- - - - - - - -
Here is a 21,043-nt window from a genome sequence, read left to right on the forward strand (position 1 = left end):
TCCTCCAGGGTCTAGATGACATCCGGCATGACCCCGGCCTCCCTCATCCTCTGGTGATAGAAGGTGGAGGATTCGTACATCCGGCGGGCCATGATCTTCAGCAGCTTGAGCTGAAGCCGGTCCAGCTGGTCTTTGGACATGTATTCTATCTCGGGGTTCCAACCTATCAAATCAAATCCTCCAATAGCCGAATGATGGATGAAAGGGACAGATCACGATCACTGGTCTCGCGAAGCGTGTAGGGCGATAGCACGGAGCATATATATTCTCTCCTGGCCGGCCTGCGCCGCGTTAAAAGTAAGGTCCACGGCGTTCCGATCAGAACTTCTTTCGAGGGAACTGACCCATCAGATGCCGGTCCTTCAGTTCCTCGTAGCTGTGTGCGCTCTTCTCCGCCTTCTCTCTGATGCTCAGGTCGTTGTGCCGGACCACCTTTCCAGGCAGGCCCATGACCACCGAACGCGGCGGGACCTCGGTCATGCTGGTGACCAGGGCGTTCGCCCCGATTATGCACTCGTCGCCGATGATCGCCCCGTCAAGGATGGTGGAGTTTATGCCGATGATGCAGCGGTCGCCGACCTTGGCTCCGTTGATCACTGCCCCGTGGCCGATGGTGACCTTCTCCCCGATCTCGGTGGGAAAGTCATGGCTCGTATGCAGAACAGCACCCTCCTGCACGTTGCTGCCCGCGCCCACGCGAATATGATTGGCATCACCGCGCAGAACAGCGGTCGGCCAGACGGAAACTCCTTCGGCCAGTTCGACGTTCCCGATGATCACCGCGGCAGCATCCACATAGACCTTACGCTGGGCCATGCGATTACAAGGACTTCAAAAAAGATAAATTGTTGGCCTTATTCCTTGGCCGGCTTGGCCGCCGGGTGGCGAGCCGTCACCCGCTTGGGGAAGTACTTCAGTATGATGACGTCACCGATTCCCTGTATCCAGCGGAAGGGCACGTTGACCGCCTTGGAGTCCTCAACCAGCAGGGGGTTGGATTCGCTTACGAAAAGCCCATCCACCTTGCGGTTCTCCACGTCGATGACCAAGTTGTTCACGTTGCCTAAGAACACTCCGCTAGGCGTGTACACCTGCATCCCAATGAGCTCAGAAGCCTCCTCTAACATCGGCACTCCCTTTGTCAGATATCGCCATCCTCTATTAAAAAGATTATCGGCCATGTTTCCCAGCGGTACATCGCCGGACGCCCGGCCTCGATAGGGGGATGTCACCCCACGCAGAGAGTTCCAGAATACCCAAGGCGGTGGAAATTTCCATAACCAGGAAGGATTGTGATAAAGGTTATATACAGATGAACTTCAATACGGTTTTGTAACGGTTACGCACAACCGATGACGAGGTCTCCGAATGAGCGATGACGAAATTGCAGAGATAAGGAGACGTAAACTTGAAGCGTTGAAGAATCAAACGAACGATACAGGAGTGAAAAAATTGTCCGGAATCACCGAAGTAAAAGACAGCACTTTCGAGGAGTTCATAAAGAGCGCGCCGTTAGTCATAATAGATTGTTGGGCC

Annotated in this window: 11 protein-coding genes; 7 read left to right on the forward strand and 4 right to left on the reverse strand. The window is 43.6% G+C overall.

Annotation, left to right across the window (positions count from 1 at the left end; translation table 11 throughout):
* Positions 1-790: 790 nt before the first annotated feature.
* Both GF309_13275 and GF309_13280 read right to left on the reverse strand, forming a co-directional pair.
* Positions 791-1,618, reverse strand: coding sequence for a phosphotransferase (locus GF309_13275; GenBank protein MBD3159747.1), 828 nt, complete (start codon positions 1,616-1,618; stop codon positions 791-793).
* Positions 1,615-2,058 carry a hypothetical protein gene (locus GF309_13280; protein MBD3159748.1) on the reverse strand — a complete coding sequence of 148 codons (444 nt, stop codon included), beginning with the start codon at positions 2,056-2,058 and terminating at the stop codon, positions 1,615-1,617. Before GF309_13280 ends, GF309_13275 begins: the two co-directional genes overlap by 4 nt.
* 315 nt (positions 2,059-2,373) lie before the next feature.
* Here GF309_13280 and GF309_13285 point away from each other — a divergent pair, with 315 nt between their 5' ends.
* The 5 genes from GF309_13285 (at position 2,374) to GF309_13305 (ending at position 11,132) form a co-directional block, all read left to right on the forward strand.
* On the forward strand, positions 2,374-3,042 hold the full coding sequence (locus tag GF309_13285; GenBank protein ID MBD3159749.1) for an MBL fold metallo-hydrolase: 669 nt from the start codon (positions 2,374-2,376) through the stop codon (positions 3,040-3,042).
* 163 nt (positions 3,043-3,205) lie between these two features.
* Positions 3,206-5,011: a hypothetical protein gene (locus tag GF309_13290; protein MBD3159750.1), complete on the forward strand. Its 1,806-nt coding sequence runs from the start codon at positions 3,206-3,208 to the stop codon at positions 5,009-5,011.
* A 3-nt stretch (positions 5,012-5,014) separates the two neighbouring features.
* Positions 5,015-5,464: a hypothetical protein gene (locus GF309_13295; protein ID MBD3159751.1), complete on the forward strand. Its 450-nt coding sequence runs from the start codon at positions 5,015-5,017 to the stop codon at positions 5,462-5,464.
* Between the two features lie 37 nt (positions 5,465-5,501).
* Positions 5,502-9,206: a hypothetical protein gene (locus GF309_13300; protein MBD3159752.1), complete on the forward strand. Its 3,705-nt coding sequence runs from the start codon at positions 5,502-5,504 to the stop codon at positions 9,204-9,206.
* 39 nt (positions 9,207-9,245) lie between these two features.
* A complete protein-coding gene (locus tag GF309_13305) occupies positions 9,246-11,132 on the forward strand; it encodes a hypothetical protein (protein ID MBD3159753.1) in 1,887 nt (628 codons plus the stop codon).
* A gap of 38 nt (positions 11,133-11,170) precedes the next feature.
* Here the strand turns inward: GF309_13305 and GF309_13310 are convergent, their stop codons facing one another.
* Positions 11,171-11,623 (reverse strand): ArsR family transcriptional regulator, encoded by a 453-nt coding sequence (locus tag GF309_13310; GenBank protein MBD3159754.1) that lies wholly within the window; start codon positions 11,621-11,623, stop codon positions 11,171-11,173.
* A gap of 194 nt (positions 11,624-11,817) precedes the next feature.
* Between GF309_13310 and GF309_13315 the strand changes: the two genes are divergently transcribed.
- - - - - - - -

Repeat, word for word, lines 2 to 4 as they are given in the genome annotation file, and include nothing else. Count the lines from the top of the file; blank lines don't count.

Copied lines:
TCCTCCAGGGTCTAGATGACATCCGGCATGACCCCGGCCTCCCTCATCCTCTGGTGATAGAAGGTGGAGGATTCGTACATCCGGCGGGCCATGATCTTCAGCAGCTTGAGCTGAAGCCGGTCCAGCTGGTCTTTGGACATGTATTCTATCTCGGGGTTCCAACCTATCAAATCAAATCCTCCAATAGCCGAATGATGGATGAAAGGGACAGATCACGATCACTGGTCTCGCGAAGCGTGTAGGGCGATAGCACGGAGCATATATATTCTCTCCTGGCCGGCCTGCGCCGCGTTAAAAGTAAGGTCCACGGCGTTCCGATCAGAACTTCTTTCGAGGGAACTGACCCATCAGATGCCGGTCCTTCAGTTCCTCGTAGCTGTGTGCGCTCTTCTCCGCCTTCTCTCTGATGCTCAGGTCGTTGTGCCGGACCACCTTTCCAGGCAGGCCCATGACCACCGAACGCGGCGGGACCTCGGTCATGCTGGTGACCAGGGCGTTCGCCCCGATTATGCACTCGTCGCCGATGATCGCCCCGTCAAGGATGGTGGAGTTTATGCCGATGATGCAGCGGTCGCCGACCTTGGCTCCGTTGATCACTGCCCCGTGGCCGATGGTGACCTTCTCCCCGATCTCGGTGGGAAAGTCATGGCTCGTATGCAGAACAGCACCCTCCTGCACGTTGCTGCCCGCGCCCACGCGAATATGATTGGCATCACCGCGCAGAACAGCGGTCGGCCAGACGGAAACTCCTTCGGCCAGTTCGACGTTCCCGATGATCACCGCGGCAGCATCCACATAGACCTTACGCTGGGCCATGCGATTACAAGGACTTCAAAAAAGATAAATTGTTGGCCTTATTCCTTGGCCGGCTTGGCCGCCGGGTGGCGAGCCGTCACCCGCTTGGGGAAGTACTTCAGTATGATGACGTCACCGATTCCCTGTATCCAGCGGAAGGGCACGTTGACCGCCTTGGAGTCCTCAACCAGCAGGGGGTTGGATTCGCTTACGAAAAGCCCATCCACCTTGCGGTTCTCCACGTCGATGACCAAGTTGTTCACGTTGCCTAAGAACACTCCGCTAGGCGTGTACACCTGCATCCCAATGAGCTCAGAAGCCTCCTCTAACATCGGCACTCCCTTTGTCAGATATCGCCATCCTCTATTAAAAAGATTATCGGCCATGTTTCCCAGCGGTACATCGCCGGACGCCCGGCCTCGATAGGGGGATGTCACCCCACGCAGAGAGTTCCAGAATACCCAAGGCGGTGGAAATTTCCATAACCAGGAAGGATTGTGATAAAGGTTATATACAGATGAACTTCAATACGGTTTTGTAACGGTTACGCACAACCGATGACGAGGTCTCCGAATGAGCGATGACGAAATTGCAGAGATAAGGAGACGTAAACTTGAAGCGTTGAAGAATCAAACGAACGATACAGGAGTGAAAAAATTGTCCGGAATCACCGAAGTAAAAGACAGCACTTTCGAGGAGTTCATAAAGAGCGCGCCGTTAGTCATAATAGATTGTTGGGCC

Annotated in this window: 11 protein-coding genes; 7 read left to right on the forward strand and 4 right to left on the reverse strand. The window is 43.6% G+C overall.

Annotation, left to right across the window (positions count from 1 at the left end; translation table 11 throughout):